Canada’s legal medicinal-marijuana suppliers are struggling, and part of the reason why is Vancouver’s illegal cannabis storefronts.
“There is no question it has been a challenge,” Tilray CEO Greg Engel said in a telephone interview. “The proliferation of illegal dispensaries has had a significant impact.”
In June, the Nanaimo-based company, one of the largest legitimate suppliers of cannabis in the country, revealed it was eliminating 61 of 187 staff positions. More recently, Engel told the Straight Tilray has delayed previously announced plans to expand from 60,000 square feet to an operation more than five times that size. “For now, we have ample inventory from our first facility to serve the market on a consistent basis,” he said.
According to information supplied by Health Canada, Tilray isn’t alone in failing to meet expectations for sales that were sky high when the federal government introduced its new framework for medicinal cannabis on April 1, 2014.
Since that date, companies licensed under Ottawa’s Marihuana for Medical Purposes Regulations (MMPR) have collectively experienced growth from one quarter to the next, but slowly. What’s more, authorized companies are producing and storing significantly more marijuana than they are selling.
MMPR–authorized companies (of which there are now 25) together sold 408 kilograms of marijuana during the second quarter of 2014, 596 the quarter after that, then 789, and then 979 kilograms during the first three months of 2015.
Meanwhile, the amount of marijuana stockpiled in company inventories grew from 1,134 kilograms at the end of June 2014 to 4,810 kilograms as of March 31, 2015.
Health Canada declined an interview request and would not provide the Straight with a breakdown of MMPR sales by province. However, some information is provided in an April 2015 email written by Health Canada bureaucrat Eric Costen and released in response to a freedom of information request. It states that between October 2013 and February 2015, MMPR producers sent 5,272 shipments to addresses in B.C., accounting for seven percent of the national total.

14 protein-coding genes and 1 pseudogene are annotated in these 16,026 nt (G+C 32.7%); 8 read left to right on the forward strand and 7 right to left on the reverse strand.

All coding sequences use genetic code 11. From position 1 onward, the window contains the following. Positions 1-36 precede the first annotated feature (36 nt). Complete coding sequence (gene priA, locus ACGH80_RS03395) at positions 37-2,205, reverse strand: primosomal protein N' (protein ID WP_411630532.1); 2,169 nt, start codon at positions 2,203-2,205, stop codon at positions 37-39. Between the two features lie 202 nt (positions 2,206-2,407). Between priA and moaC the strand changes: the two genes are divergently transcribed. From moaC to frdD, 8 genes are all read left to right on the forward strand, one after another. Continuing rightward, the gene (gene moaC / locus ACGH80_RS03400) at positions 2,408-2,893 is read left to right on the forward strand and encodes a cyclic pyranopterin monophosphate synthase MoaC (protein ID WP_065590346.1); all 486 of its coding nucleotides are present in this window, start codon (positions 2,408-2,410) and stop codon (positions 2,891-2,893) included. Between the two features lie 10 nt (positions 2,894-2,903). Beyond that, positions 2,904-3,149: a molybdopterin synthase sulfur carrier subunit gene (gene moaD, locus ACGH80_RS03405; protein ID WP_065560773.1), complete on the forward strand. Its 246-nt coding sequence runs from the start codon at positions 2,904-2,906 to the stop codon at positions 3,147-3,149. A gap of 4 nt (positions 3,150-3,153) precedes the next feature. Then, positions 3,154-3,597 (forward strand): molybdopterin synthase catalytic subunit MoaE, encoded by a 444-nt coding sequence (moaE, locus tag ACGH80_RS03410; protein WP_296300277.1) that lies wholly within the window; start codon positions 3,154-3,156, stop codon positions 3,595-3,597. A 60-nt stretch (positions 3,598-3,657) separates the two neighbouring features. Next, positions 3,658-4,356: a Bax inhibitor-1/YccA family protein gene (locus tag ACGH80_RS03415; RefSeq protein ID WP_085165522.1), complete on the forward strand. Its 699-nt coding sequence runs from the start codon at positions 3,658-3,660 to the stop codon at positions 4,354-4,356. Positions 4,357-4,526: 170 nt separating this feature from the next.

Although B.C. bought only seven percent of Canada’s legal cannabis, the province is home to almost half of all patients authorized to possess medicinal marijuana (48.7 percent, or 18,383 people as of December 2013, the last month Health Canada made province-specific information available).
According to Cam Battley, communications chair for the Canadian Medical Cannabis Industry Association, that disparity suggests British Columbians holding doctor’s notes for cannabis are finding their medicine outside of Ottawa’s mail-order system. With more than 90 marijuana dispensaries illegally selling cannabis over the counter in Vancouver, he added, it is an easy guess where that might be.
Battley, however, said those challenges are largely confined to Western Canada. “We notice the impact of B.C. dispensaries in B.C.,” he emphasized. “There is a certain culture and a certain comfort level with dispensaries, and we are not seeing that across Canada.”
There are however signs MMPR producers outside of B.C. are similarly struggling to meet expectations. For publicly traded companies, share prices have stumbled. Bedrocan Cannabis Corp., for example, saw its stock hit a high of $1.17 in September 2014 before dropping to a price of 80 cents today. In October 2014, Mettrum Health Corp. debuted on the TSX at $2 a share but, since then, has fallen steadily to a value of $1.50. And in November 2014, the price of a share of Tweed Inc. spiked at $2.88 and now its stock is currently worth about $1.85 per share.
Engel noted dispensaries aren’t the only force affecting indicators like staffing levels. He said Canada’s cannabis industry is still in its infancy, and as companies scale up operations, they learn more cost-effective production methods. Engel maintained that the layoffs announced in June were as much a result of good news as of bad.
“That was a combination of the market having not grown as we had anticipated but also some efficiencies in our facilities,” he said.
Engel cautioned, though, that he sees new challenges on the horizon—for example, a creeping acceptance of recreational marijuana.
“Go back six months ago: many of the dispensaries were looking to have some type of semilegitimate medical association,” he said. “We continue to hear that that is no longer the case, that many of the dispensaries are now simply acting as recreational distribution points.”
Battley remains optimistic. He reported that MMPR producers are collectively seeing their patient base grow at a rate of 10 percent per month, adding: “We’re quite bullish on the future.”